Womack: What did Dick Allen’s teammates really think of the controversial slugger?

From SABR member Graham Womack at The Sporting News on December 15, 2015, with mention of SABR member Bill James:

There’s this popular narrative about Dick Allen, shaped by people like baseball historian Bill James and other writers. The narrative goes something like this: Embittered by his experiences with racism as a minor leaguer in Little Rock, Ark., and breaking in with the Phillies in the early 1960s, Dick Allen became standoffish, selfish and alcoholic. He clashed with a number of managers. He missed his full potential, finishing his career at age 35 with 351 home runs. That’s the narrative on Dick Allen, or at least what I understand it to be.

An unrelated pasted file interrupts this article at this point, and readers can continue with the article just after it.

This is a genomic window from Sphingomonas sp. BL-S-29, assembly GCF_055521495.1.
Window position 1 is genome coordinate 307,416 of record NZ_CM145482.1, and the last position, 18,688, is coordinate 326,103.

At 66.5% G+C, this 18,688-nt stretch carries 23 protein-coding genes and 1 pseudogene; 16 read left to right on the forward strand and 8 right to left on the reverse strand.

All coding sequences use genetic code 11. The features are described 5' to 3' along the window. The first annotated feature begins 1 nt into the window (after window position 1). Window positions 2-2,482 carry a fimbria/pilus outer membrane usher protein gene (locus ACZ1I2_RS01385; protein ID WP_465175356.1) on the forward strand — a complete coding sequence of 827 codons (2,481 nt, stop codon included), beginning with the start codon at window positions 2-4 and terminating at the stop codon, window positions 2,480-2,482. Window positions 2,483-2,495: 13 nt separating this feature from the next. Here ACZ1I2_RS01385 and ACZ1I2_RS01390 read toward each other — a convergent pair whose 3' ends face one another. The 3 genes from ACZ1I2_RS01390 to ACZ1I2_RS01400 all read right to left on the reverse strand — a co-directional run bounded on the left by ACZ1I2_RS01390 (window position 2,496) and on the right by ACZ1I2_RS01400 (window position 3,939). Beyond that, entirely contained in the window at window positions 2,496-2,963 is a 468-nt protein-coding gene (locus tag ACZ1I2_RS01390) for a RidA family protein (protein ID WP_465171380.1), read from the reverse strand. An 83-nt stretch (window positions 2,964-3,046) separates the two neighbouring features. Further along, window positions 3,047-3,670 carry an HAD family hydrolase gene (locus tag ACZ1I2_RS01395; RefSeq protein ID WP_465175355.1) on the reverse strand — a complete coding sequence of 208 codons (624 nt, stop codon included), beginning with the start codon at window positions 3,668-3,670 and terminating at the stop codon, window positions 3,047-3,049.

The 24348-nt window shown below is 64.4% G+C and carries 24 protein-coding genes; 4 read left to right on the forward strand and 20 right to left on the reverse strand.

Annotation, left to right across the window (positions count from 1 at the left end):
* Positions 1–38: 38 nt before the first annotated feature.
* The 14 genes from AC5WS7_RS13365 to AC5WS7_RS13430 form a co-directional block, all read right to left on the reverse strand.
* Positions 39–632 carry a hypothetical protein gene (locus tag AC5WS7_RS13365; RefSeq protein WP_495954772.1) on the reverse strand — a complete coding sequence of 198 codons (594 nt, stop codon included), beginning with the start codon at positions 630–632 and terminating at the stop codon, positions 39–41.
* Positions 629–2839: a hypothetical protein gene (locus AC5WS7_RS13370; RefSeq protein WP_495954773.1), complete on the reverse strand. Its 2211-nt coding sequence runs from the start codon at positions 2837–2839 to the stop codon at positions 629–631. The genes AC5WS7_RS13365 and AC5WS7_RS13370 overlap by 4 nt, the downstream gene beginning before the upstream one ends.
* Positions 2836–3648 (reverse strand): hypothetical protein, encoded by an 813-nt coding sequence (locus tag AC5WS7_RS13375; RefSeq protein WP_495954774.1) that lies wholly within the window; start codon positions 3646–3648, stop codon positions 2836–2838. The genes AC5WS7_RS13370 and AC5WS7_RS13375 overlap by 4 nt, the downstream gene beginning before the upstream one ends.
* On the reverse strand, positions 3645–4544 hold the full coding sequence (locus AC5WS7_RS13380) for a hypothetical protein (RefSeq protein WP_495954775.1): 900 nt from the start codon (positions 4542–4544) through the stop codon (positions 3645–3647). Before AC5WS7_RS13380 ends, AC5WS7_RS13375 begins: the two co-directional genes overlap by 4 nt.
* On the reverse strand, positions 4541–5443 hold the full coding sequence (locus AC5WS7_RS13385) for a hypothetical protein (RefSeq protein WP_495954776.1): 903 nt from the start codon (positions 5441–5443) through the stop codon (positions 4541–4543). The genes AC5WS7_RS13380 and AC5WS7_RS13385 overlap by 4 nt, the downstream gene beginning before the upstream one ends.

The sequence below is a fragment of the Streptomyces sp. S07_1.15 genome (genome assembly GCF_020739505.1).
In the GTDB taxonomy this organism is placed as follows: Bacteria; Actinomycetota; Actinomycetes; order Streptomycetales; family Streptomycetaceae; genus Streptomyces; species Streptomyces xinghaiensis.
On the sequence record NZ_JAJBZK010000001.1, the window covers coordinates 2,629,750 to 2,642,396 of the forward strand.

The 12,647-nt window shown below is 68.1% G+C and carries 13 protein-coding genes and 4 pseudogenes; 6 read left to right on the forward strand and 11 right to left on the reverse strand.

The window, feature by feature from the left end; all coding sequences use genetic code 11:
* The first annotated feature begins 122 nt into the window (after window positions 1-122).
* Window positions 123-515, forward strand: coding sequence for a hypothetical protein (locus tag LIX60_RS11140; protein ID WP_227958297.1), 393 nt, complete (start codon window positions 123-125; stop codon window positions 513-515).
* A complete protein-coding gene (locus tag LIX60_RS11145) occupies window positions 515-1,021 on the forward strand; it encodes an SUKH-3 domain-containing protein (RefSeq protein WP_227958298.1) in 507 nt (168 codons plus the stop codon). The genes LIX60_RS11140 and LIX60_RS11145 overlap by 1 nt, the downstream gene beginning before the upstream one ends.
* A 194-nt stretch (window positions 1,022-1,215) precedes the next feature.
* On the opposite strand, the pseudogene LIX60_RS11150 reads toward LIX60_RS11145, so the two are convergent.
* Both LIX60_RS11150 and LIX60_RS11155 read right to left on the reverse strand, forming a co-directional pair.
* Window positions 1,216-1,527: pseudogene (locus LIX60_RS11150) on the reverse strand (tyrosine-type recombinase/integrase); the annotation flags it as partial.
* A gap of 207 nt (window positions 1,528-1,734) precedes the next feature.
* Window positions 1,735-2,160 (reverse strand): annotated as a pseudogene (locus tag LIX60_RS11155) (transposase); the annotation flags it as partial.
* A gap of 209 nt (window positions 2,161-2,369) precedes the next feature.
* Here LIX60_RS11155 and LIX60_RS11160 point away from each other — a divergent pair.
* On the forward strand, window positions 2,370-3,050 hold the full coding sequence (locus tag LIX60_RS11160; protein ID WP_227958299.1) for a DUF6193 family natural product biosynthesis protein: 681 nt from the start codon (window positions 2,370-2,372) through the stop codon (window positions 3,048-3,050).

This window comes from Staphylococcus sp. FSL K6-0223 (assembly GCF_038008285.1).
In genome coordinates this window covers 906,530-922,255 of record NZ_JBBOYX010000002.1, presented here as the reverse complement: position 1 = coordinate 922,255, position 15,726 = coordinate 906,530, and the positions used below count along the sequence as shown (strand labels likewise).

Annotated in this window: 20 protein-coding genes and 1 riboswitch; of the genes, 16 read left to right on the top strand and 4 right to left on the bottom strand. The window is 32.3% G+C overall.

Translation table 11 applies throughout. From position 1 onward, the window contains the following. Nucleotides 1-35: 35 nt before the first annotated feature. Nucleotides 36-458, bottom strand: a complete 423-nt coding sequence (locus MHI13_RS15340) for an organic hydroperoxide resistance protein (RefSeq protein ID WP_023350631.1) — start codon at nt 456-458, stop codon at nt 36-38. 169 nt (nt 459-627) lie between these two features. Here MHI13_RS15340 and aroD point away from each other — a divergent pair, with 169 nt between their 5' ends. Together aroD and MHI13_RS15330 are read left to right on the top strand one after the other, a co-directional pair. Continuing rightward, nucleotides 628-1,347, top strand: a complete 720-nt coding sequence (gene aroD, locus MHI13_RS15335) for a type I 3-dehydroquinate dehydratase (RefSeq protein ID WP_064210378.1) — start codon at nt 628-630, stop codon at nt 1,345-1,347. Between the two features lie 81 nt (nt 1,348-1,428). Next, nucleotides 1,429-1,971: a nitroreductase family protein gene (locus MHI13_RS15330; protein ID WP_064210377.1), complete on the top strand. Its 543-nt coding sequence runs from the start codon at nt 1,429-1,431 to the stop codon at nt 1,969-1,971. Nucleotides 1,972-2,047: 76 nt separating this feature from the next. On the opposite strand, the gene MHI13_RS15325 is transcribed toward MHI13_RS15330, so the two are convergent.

James has been a particularly vocal critic, writing in his book “The Politics of Glory” in 1994, “Allen never did anything to help his teams win, and in fact spent his entire career doing everything he possibly could to keep his teams from winning.” James made a number of outrageous claims over the space of a couple of pages, such as that every team Allen played for eventually devolved into pro-Dick Allen and anti-Dick Allen factions.

James’ assessment reads as if it was made without talking to any of Allen’s teammates. I like James, and he’s inspired me as a baseball historian and researcher, though I have to be honest: His work sometimes reads as if it was hastily done to meet book deadlines. It’s not that difficult to find retired ballplayers, many of whom have listed phone numbers and enjoy talking about the old days. All it takes is time and a willingness to listen.

Read the full article here: http://www.sportingnews.com/mlb-news/4688087-baseball-hall-of-fame-dick-allen-phillies-white-sox

Originally published: December 15, 2015. Last Updated: December 15, 2015.